The third date was in A.D. 330, when Constan­tine I, nine years after issuing his first Sunday Law (A.D. 321), moved the capital of the Roman Empire to faraway Byzantium, which he renamed Constan­tinople. This greatly increased the position of the pope, but he still lacked civil power. The papacy could not gain the supremacy until it became a church-state.


The fourth date was A.D. 508, when Clovis, king of the Franks (modern France), was nominally converted along with his subjects. That territory had been the strong Roman province of Gaul. Imperial forces conquered the Goths at about the same time. We date the 1290 years from this time. Pope Vigilius became, at that time, an important new leader in the West.


The fifth date was A.D. 538, when the third of the three horns was overthrown. In 493, the Heruli had been conquered; in 534 the Vandals were eliminated; and, in 538, the Ostrogoths vanquished. For the first time, all the tribes opposing the pope had been crushed. The emperor, Justinian, lived far away in Constan­tinople; and he and his successors did not henceforth interfere in papal activities.


We date the 1260 years from this point. At last, the papacy had become a church-state, controlling territory in its own right. Truly can it be said that A.D. 508 and 538 marked the historical beginning of papal supremacy.


Historians are agreed that the papacy was increasing in power for several centuries. But A.D. 508 and 538 are crucial. Both dates combine to mark the transition to papal supremacy. The way it is worded, the 1843 chart lists both as key events (more on this later). From 538, onward, the papacy surged forward in its blasphemous claims and tyrannical rule.


Pagan supremacy—Exactly what was the “continual” (the tamid) that the papacy took away in 538? In one sense, it was the desolating abomination of paganism. In another sense, it was pagan suprem­acy. The supremacy of paganism essentially ended in 538 and was replaced by papal ascendency.


It is claimed that our traditional view is incorrect, because the papacy is said to have had full supremacy prior to A.D. 538. The historical facts, given above, shows that charge to be incorrect. But there is also other evidence:


Who uprooted the three horns?—It is an intriguing fact that the papacy did not uproot even one of the three horns. It did not do this—and the reason was that, prior to the beginning of the 1290 and 1260 years, it did not yet have the supremacy to do so. It lacked the civil power and force of arms.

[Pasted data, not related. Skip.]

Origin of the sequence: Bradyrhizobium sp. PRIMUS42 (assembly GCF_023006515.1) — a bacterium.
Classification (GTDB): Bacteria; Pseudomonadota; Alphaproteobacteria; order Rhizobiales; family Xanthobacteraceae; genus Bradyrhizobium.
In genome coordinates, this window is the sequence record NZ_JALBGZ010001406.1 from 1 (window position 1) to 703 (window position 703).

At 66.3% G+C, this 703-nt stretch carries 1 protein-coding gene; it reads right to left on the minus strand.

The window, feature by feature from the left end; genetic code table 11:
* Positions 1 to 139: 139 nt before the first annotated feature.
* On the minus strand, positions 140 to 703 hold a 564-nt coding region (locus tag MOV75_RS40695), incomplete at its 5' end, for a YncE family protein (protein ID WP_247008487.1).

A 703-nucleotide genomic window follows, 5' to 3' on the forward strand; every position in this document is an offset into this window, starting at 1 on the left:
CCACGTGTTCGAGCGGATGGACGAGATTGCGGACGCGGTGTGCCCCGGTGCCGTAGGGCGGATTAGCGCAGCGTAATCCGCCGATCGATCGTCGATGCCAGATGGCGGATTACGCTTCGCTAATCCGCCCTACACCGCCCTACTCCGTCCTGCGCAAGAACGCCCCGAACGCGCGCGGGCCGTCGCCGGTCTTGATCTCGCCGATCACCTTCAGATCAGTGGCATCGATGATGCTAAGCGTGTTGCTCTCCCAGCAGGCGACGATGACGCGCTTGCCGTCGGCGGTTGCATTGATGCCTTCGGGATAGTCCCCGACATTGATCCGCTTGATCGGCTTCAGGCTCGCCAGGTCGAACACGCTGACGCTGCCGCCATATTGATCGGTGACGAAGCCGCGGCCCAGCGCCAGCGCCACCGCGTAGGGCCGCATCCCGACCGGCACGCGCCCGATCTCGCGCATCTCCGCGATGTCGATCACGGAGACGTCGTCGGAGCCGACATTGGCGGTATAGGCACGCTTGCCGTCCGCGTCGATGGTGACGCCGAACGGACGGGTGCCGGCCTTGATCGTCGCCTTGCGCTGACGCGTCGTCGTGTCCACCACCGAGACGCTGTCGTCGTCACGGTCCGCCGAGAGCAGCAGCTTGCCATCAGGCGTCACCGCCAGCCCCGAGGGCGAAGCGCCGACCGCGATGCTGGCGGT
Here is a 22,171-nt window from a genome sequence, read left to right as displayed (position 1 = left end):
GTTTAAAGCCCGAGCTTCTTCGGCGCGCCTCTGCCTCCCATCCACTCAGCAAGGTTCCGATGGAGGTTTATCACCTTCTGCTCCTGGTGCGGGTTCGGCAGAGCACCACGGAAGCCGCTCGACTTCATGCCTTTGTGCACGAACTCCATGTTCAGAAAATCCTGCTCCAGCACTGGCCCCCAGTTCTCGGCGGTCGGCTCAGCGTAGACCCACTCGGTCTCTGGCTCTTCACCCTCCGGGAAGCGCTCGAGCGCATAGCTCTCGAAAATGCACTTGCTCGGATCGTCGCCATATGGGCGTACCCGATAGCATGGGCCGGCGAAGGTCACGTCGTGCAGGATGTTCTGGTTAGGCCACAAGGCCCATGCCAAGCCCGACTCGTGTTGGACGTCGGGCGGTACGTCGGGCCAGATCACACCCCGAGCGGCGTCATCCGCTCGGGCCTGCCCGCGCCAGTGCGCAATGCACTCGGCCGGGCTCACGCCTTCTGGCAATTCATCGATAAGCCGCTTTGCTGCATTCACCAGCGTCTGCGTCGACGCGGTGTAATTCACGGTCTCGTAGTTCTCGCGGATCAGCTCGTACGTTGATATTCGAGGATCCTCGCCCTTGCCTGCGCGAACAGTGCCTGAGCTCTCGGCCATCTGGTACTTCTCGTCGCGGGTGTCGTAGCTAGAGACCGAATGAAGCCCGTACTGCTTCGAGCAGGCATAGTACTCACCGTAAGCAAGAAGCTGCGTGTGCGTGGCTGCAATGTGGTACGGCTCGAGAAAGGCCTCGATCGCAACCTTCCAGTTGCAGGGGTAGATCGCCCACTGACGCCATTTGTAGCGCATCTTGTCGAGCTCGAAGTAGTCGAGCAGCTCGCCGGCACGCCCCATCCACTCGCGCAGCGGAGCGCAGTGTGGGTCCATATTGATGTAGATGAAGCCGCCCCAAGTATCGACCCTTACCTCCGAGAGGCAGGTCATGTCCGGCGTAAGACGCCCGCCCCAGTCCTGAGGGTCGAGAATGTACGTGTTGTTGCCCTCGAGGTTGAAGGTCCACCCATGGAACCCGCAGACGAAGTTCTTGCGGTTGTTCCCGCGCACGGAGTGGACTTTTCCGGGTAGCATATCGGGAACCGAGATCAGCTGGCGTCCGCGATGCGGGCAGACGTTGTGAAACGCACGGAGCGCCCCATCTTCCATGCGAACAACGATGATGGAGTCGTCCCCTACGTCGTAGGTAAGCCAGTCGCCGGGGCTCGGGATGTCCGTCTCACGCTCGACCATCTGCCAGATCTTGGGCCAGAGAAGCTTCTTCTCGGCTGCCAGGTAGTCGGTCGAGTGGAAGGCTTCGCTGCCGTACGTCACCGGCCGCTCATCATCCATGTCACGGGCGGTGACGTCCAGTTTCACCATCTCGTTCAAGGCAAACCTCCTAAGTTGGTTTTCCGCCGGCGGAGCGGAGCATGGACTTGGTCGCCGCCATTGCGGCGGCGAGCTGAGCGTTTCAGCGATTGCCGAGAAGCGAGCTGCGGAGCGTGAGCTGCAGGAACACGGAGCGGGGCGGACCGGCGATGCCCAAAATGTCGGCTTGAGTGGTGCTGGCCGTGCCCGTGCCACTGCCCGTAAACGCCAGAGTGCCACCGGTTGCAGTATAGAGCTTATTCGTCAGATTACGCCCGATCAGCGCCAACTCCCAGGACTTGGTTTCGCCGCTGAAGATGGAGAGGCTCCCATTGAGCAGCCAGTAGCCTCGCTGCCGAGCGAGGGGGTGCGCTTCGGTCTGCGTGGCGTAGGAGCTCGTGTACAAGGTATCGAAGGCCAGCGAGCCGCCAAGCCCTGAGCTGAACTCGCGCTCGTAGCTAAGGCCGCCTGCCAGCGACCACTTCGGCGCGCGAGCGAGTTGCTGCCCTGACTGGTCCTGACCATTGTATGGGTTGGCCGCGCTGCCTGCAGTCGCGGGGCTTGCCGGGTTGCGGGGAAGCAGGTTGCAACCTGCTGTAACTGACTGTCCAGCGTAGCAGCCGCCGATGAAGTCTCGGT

Emperor Justinian sent General Belisarius all the way from Constantinople to conquer those western heathen tribes, and Belisarius did it with remarkable success against great odds. Historically, the papacy did not take away the horns. They were, as Daniel explains, subdued before it (Dan 7:20). However, Justinian had Belisarius do it at the request of the pope. It was in this sense that the papacy “took away” paganism (“He shall subdue three kings”; Dan 7:24). The result is the same. By 538, the papacy was freed from outside interference and able to track down and destroy Christians over a wide area, as predicted in Revelation 12.


The A.D. 538 transition—When the Heruli and confederated tribes under the Heruli chief, Odoacer, removed the last Western Roman Emperor, Romulus Augustulus, from his throne in Rome in A.D. 476, the barbarian tribes overran the Roman Empire.


At this point, a struggle for theological and political power began by the Roman Catholic papacy against, not only paganism but also, Ari­anism. The conversion of Clovis, the king of the Franks (in Gaul, modern France), to Catholicism brought a powerful support to the papacy.


A.D. 538 marked a pivotal turning point, for in that year the Arians were driven out of Rome. It came about in this way:


The Arian Heruli had controlled Rome for a number of years. In A.D. 488, the Eastern Roman Emperor, Zeno, asked Theodoric, head of the Arian Ostrogoths, to conquer the Heruli, which he did.


Then General Belisarius conquered the remaining Arian powers, the Vandals in North Africa (534) and the Ostrogoths in Italy (537-538).


In A.D. 538, the Roman Catholic emperor, Justinian, ordered all citizens of the empire to become Roman Catholic within three months, or leave the empire. Those who refused, both Arians and pagans, had their property confiscated. (See Sumerbell, History of the Christian Church, pp. 310-311.)